One handy trick to keep in mind is that when combining overlapping upsets from different teams, the overall net value is better than the simple addition of the values listed above. For instance, picking #7 Wichita State over #2 Kansas has a net value of -0.84 points and picking #3 Notre Dame over #2 Kansas has a net value of -0.23 points. But the first value already assumes Kansas being out of the next round and thus Notre Dame winning it. So the overall net value of picking Wichita State over Kansas, and then Notre Dame over Wichita State is still only -0.84 points.

Because of this effect, it is generally helpful to pair upset picks together. This reflects the reality that it's easier for a lower seed to advance if they get to face an upset winner.

Large Bracket Pool Adjustments

While the net negative points upset picks above are simply a matter of adding excitement at the expense of a few points on average in small bracket pools among friends, they can actually increase the odds of winning a larger size bracket pool. If you are more concerned about finishing at the very top of a large pool than maximizing your average total points, making picks that are rarer can have intrinsic value because they will inevitably push your score further towards the very top or bottom of all contestants.

For instance, according to ESPN, about 50% of contestants are choosing Kentucky to win the tournament while only 6% are choosing Arizona. Our analysis gives Kentucky a 35% chance of winning it all and Arizona an 11% chance. So roughly speaking, picking Kentucky gives you a 35% chance of being in the top 50% of contestants, while picking Arizona gives you an 11% chance of being in the top 6% of contestants.

Assume your goal is to be in the top 1% of contestants and that you need to pick the right champion to do so. If you are otherwise an average bracket maker, you'll have a 2% chance of finishing in the top 2% of the 50% of contestants who chose Kentucky in order to finish in the top 1% overall. Mutiply the 2% chance by the 35% chance that Kentucky wins it all and you give yourself a 0.7% chance of finishing in the top 1% by picking Kentucky.

On the other hand, you could have a 17% chance of finishing in the top 17% of those 6% who chose Arizona. Multiply the 17% by the 11% chance that Arizona wins it all and you give yourself a 1.8% chance of finishing in the top 1% of contestants. Simply counterintuitively choosing Arizona rather than Kentucky to win the tournament gives the average player twice the chance of finishing in the top 1% overall.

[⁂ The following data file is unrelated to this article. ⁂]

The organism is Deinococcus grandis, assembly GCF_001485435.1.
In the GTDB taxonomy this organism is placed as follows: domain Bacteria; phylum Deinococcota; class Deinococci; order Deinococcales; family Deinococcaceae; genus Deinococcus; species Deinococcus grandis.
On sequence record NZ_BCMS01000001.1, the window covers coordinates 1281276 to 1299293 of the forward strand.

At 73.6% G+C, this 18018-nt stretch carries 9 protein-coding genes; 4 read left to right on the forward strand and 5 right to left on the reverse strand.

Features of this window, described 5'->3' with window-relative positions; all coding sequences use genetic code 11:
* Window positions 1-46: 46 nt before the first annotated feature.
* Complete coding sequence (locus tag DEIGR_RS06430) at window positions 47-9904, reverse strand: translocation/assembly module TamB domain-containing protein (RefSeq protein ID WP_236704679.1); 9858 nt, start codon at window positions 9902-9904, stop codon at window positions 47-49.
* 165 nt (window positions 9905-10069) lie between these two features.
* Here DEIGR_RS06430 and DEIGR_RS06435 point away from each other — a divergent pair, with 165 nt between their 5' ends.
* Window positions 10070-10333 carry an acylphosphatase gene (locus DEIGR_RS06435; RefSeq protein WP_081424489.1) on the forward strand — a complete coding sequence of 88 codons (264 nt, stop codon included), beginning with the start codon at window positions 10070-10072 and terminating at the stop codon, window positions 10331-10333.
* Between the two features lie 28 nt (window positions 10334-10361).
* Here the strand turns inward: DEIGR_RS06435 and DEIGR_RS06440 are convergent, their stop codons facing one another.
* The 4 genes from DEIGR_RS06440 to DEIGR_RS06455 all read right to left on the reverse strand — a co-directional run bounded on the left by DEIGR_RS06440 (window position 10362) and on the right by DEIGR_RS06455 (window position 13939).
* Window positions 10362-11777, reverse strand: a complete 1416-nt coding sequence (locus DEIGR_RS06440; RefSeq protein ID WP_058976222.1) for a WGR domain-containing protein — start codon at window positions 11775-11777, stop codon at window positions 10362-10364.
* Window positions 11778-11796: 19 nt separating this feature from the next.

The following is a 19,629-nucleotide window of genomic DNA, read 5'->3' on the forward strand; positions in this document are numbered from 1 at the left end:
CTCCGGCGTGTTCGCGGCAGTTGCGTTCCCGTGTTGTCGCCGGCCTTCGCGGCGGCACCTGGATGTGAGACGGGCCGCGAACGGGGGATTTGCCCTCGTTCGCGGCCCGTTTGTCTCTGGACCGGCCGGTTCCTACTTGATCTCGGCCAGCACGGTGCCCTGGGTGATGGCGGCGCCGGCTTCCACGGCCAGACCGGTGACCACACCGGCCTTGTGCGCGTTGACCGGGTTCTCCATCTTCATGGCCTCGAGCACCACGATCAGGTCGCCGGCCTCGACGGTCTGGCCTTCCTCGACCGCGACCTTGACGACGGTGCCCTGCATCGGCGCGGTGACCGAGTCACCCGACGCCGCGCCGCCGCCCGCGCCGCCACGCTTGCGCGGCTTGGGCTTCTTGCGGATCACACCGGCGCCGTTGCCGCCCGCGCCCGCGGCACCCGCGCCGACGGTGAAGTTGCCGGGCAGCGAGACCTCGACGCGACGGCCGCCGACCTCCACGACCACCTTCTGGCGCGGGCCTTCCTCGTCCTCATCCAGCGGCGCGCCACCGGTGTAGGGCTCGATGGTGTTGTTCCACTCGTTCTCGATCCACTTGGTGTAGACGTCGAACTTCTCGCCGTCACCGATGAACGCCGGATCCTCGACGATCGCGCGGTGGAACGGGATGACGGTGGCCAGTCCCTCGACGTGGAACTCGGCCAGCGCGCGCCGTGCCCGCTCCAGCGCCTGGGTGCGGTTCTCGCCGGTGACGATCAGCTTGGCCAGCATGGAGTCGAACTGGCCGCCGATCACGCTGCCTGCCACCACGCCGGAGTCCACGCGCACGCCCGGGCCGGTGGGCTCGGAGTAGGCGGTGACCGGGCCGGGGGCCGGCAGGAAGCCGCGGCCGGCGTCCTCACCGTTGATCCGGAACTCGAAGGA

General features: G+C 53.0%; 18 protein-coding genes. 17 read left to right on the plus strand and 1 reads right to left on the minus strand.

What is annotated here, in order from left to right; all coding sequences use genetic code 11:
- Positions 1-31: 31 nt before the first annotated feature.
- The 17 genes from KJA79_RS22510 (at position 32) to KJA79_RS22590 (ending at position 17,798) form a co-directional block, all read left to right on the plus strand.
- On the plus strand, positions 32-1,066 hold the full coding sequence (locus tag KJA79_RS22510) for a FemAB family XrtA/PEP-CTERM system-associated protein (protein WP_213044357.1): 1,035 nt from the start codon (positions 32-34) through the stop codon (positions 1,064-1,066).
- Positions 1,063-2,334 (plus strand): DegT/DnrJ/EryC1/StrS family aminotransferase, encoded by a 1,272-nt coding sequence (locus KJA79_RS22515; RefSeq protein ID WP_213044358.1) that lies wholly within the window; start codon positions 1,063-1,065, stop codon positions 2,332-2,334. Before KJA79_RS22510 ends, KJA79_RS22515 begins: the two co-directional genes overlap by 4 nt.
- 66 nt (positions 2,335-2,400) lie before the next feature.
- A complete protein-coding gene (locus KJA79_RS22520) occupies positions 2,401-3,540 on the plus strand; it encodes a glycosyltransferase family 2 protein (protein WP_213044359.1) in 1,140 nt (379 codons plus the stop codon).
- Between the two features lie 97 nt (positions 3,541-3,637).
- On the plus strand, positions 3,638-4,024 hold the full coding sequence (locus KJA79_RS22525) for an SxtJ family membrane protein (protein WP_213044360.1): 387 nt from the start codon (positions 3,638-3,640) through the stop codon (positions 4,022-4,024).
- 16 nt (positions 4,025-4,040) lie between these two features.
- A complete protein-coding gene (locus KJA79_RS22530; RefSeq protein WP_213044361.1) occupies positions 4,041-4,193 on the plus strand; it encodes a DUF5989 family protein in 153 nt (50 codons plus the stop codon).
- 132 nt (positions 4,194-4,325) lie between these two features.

This example is a simplification of the more complex real overall odds, but it displays an effect that holds true not just for the champion pick, but for the earlier picks to a lesser extent as well. Therefore many of the above picks that may not increase your total point expectation can still be the best picks to make if trying to win a large pool.

Recent Articles
Wk 17 Playoff Scenarios 2017   -   12/31/17
Grading NFL Franchises   -   9/28/17
Tom Brady Is Not The G.O.A.T.   -   8/3/17
NFL Census 2016   -   4/19/17
Do NCAA Basketball Teams Get Hot?   -   3/15/17
How Good Are Pro Bowl Teams?   -   1/28/17
Wk 17 Playoff Scenarios 2016   -   1/1/17
Rating Field Goal Kickers   -   8/28/16
Rating NFL Quarterbacks   -   6/20/16
2016 NCAA Basketball Model   -   3/16/16
Fundamental Articles
Site Summary and Features   -   7/5/12
The ProFootballLogic Method   -   7/5/12
Stats Explained   -   7/5/12
How Variation Affects Outcomes   -   7/5/12
Ratings Explained   -   7/5/12
General Play Type Analysis   -   7/5/12
London and Home Field Disadvantage   -   8/21/12
Ranking College Conferences   -   1/11/13
Draft Position and Player Quality   -   4/25/13
The Changing Landscape of the NFL   -   5/21/13
College Yearly Rating Regression   -   8/28/13
How College Basketball Rankings Fail   -   2/28/14
Franchise Tag Position Problems   -   3/7/14
Developing a World Cup Model   -   6/9/14
Optimizing College Playoff Selection   -   11/26/14
The Science of Football Deflation   -   1/27/15
2015 College Football Model   -   9/3/15
2015 NFL Team Ratings Model   -   10/20/15
NFL Injury Rate Analysis   -   2/22/16
2016 NCAA Basketball Model   -   3/16/16
How Good Are Pro Bowl Teams?   -   1/28/17
Do NCAA Basketball Teams Get Hot?   -   3/15/17
NFL Census 2016   -   4/19/17
Tom Brady Is Not The G.O.A.T.   -   8/3/17
Grading NFL Franchises   -   9/28/17